Legal and Compliance

District of Columbia: Limitations on Reporting Negative Information in Background Checks Used for Employment Purposes

Although several states have laws analogous to the federal Fair Credit Reporting Act (FCRA), the District of Columbia does not. As a rule, the District of Columbia follows the federal FCRA regarding the limitations on reporting negative information in background check reports used for employment purposes. However, there are three …

Read More »

New York Civil Cases and the RJI

contractors

State courts often have some quirky procedures, and the New York Supreme Court is no exception. Civil records from the New York Supreme Court typically include a reference to an “RJI” and whether it has been filed. What does “RJI” mean? Definition: RJI is an abbreviation for “Request for Judicial …

Read More »

How to consider sex offender registry records in California (Updated)

For California employers concerned about hiring sex offenders, there are a few important points to keep in mind. An employer has a duty to keep the workplace free of sexual harassment and other forms of discrimination under state law. Under the California Fair Employment and Housing Act (FEHA), an employer …

Read More »

Consent for International Searches

Consent for International Searches

A basic principle of conducting international searches on an individual is that you need a lawful basis for processing personal data. This principle applies to both employment-purpose and commercial background checks. Although the number and type of lawful bases vary from one country to another (especially with the enactment of …

Read More »

Reporting Employment-related Civil Lawsuits

For employment-purpose reports, the federal Fair Credit Reporting Act (FCRA) and its state law counterparts are the laws that most often deal with when determining whether certain information is or isn’t reportable. However, federal laws prohibiting workplace discrimination can also limit what information can be included in these reports. This …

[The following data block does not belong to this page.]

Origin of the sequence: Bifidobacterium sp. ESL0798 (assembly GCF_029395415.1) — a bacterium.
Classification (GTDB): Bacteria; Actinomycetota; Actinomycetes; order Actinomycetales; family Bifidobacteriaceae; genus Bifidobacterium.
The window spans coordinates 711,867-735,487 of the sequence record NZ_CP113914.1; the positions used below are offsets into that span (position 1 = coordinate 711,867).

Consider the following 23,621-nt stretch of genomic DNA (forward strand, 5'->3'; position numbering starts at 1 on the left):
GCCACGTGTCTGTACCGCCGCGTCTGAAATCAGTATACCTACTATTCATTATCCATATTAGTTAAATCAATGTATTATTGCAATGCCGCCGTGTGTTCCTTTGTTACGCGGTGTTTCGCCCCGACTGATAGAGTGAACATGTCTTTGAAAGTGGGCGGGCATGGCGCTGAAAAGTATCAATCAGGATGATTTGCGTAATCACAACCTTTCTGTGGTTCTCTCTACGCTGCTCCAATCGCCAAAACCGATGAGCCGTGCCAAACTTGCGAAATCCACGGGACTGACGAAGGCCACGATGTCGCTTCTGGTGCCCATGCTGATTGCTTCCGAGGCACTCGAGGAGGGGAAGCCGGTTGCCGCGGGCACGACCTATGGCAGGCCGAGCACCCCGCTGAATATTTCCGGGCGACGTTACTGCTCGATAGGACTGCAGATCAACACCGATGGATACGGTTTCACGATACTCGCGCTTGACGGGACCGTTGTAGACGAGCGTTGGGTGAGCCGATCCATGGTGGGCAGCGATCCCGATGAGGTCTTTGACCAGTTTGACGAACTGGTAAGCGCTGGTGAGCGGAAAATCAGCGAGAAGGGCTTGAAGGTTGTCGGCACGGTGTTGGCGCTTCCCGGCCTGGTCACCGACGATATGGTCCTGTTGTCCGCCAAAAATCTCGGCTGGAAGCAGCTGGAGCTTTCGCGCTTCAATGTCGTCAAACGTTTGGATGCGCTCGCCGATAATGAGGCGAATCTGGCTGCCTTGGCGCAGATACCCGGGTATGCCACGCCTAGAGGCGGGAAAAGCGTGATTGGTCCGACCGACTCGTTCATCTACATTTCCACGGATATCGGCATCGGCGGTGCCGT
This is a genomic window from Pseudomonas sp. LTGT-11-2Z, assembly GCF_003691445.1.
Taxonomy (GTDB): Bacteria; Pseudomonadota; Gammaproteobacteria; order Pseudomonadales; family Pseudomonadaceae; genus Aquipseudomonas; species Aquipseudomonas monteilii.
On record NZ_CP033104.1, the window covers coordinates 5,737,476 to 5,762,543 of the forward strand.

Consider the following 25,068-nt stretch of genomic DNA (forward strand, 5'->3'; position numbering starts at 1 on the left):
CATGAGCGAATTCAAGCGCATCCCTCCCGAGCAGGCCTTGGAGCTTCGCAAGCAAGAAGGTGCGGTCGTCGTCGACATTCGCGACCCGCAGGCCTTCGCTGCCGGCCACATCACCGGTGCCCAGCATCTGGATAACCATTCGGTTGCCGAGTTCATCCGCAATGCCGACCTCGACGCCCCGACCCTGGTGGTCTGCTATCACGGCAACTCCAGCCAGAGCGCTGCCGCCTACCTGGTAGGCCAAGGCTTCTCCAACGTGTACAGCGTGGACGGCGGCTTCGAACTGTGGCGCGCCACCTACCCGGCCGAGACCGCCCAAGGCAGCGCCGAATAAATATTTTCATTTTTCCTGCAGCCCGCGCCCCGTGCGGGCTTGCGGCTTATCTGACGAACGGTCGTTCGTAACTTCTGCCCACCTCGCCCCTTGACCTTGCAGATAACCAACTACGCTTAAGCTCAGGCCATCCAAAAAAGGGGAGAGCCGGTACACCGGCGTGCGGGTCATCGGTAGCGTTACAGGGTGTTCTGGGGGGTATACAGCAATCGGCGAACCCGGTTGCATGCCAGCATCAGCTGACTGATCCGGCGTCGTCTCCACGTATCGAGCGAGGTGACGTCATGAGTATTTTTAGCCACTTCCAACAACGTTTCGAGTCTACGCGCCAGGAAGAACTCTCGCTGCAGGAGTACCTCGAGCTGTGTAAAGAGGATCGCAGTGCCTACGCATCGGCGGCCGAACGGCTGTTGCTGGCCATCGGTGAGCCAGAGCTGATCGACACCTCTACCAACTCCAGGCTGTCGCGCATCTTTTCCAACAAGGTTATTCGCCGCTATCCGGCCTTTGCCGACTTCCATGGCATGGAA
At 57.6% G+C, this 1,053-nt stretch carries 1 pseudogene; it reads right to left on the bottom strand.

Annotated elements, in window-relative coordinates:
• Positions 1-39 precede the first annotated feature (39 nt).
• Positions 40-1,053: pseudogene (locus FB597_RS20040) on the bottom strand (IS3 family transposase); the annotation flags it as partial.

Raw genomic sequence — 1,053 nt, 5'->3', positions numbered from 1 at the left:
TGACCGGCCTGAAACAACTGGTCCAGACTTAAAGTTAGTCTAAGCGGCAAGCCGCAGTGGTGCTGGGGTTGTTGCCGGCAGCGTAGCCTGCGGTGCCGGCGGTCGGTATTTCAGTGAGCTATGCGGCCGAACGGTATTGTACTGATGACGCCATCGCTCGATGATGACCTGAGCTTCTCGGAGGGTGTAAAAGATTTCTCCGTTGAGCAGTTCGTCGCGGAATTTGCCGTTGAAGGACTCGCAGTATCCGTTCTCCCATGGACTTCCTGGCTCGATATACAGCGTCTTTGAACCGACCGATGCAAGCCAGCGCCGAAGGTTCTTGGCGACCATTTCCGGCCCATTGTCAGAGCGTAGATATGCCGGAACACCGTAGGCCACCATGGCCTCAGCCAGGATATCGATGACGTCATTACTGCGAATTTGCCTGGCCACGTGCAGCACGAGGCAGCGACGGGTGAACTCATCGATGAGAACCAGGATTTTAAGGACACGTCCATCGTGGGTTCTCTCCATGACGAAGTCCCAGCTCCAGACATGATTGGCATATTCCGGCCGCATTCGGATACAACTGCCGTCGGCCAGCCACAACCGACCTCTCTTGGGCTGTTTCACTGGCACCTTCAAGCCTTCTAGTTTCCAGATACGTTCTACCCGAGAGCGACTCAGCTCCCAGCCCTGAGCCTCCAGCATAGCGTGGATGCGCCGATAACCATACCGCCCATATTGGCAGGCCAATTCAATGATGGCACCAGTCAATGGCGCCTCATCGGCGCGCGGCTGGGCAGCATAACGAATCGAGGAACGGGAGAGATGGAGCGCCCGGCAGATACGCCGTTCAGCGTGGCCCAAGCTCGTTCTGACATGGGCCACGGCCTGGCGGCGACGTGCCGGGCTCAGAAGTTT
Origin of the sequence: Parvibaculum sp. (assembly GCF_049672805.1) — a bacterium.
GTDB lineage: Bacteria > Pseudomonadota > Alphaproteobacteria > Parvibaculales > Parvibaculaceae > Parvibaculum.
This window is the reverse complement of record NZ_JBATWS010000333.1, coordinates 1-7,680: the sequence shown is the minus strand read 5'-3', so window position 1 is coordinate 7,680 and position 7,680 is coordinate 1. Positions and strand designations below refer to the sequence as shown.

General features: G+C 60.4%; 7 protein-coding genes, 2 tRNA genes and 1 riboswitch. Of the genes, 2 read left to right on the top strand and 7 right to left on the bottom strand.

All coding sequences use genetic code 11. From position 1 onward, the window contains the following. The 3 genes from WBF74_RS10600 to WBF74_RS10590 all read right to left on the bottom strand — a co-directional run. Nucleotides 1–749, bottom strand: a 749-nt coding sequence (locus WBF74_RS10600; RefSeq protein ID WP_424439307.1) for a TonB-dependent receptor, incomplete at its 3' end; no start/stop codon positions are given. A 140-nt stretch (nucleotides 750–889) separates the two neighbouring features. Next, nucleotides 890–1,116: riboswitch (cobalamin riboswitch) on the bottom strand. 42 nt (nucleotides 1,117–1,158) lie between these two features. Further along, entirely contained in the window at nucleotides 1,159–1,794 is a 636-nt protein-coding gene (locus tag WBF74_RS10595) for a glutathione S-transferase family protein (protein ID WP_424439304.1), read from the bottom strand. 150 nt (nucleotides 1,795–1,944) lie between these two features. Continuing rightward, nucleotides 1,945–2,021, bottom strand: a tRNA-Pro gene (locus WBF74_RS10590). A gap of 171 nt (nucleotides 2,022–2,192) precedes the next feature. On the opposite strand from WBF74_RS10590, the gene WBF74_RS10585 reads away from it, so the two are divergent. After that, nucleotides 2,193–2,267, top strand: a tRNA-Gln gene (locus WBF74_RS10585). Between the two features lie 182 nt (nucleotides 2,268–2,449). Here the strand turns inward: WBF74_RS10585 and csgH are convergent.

Read More »

Decoding Criminal Case Dispositions – Part II

In the previous piece about decoding criminal case dispositions, we listed the most common dispositions (e.g., guilty, not guilty, dismissal, not prosecuted). Here is a list of less common criminal case dispositions, some of which may be only found in one jurisdiction: Suspended Sentence: This means the court has delayed …

Read More »

Civil Case Dispositions – Dismissals

A dismissal also can take one of two forms: With prejudice – which means the plaintiff is barred from filing a new lawsuit based on the same claim.Without prejudice – which means the plaintiff can still file a new lawsuit based on the same claim, such as when the defendant …

Read More »

Expungement of Criminal Convictions – California Style

Some states allow a defendant convicted of a crime to apply for a court order limiting public access to the conviction record or to restore rights and remove disabilities caused by the conviction. This type of order is commonly referred to as an expungement; however, the qualifications for obtaining an …

Read More »

Decoding Criminal Case Dispositions

A “disposition” is the final outcome of a case, regardless of what it is called. Here is a list of typical criminal case dispositions. Guilty or Conviction: This is the worst possible disposition if you are the defendant. It means that the case was heard and decided against you. With …

Read More »